USFWS Coastal Wetlands Grants

posted in: regional | 0

The U.S. Fish and Wildlife Service will provide more than $21 million in funding to 25 projects in 13 coastal and Great Lakes states to protect, restore or enhance more than 11,000 acres of coastal wetlands and adjacent upland habitats under the National Coastal Wetlands Conservation Grant Program.

State and local governments, private landowners, conservation groups and other partners will contribute over $35 million in additional funds to these projects, which include acquiring, restoring or enhancing coastal wetlands and adjacent uplands to provide long-term conservation benefits to fish and wildlife and their habitats.

The program, funded in part through taxes paid on equipment and fuel purchases by recreational anglers and boaters, creates significant benefits for other recreationists and the American public. The billions of dollars generated through recreational angling, boating, waterfowl hunting and bird watching benefit communities in the vicinity of wetlands restoration projects.

States and territories receiving funds are Delaware, California, Florida, Georgia, Hawaii, Maine, Massachusetts, Michigan, New Jersey, Oregon, South Carolina, Virginia and Washington.

Wetlands projects include:

Beltz Farm Acquisition (Oregon)

Oregon Parks and Recreation Department was awarded $970,500 to acquire, permanently protect and manage as a state natural area, 244 acres of coastal estuarine habitat within the Sand Lake estuary in Tillamook County. The Beltz Farm parcels include coastal estuary and freshwater wetlands, coastal dune habitat, ocean shore and forest and upland scrub habitats. Two creeks on the property provide spawning and rearing habitat and connect to additional habitat upstream.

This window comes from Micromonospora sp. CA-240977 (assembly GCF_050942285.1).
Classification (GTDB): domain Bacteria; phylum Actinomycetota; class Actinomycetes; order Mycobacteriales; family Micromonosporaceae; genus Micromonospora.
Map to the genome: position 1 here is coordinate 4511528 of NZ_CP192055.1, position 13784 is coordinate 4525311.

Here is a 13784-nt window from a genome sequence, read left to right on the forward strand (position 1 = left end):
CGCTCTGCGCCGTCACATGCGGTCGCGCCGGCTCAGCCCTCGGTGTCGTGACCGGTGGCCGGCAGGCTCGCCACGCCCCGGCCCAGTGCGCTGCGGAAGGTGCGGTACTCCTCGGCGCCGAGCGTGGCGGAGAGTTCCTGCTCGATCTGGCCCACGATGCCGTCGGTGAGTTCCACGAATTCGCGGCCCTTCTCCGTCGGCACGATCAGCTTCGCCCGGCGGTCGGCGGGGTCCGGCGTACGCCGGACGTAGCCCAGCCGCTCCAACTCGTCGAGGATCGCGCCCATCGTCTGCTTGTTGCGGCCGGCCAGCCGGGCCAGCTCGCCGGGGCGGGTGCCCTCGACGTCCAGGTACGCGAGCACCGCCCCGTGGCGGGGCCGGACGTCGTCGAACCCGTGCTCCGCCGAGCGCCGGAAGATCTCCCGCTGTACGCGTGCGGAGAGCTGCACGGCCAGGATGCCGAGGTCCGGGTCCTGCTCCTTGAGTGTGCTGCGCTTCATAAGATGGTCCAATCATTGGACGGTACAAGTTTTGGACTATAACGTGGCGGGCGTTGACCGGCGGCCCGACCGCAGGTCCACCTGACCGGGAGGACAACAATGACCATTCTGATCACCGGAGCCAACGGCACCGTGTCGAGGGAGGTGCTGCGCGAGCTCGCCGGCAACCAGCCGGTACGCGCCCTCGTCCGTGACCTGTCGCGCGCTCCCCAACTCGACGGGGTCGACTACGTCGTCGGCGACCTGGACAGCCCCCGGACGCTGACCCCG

Altama Plantation Acquisition – Phase 2 (Georgia)

Georgia Department of Natural Resources (GADNR) was awarded $1 million to acquire and protect approximately 2,370 acres of the Altama Plantation. The area is made up of tidal wetlands, inland maritime forests and adjacent uplands in the Lower Altamaha River watershed. The lower Altamaha River watershed is designated as one of the “Last Great Places” by The Nature Conservancy, and is a top State Wildlife Action Plan priority.

Point Abbaye and Huron Bay Coastal Wetlands Acquisition (Michigan)

Michigan Department of Natural Resources and the Keweenaw Land Trust are awarded $1 million to acquire four privately owned parcels of high quality, intact coastal wetlands and near-shore aquatic habitats on the Abbaye Peninsula and Huron Bay of Lake Superior in Baraga County. The parcels total 1,374 acres and include nearly a mile of Lake Superior shoreline. The project will protect and enhance coastal wetlands in a relatively pristine portion of Michigan that is increasingly being threatened by development.

Tidmarsh Farms Restoration (Massachusetts)

Massachusetts Department of Fish and Game was awarded $790,290 to restore 250 acres of recently retired cranberry bogs and supporting upland grassland and forest in the southeastern part of the state. The project will restore wetland communities by removing dams and water control structures and thousands of tons of sediment, and installing a culvert to reconnect the hydrology in the Beaver Dam Brook watershed. The project will be the largest freshwater wetlands restoration effort to date in Massachusetts.

The National Coastal Wetlands Conservation Grant Program is administered by the Service and funded under provisions of the 1990 Coastal Wetlands Planning, Protection and Restoration Act. Funding is provided by Sport Fish Restoration Act revenue.

source: U.S. Fish and Wildlife Service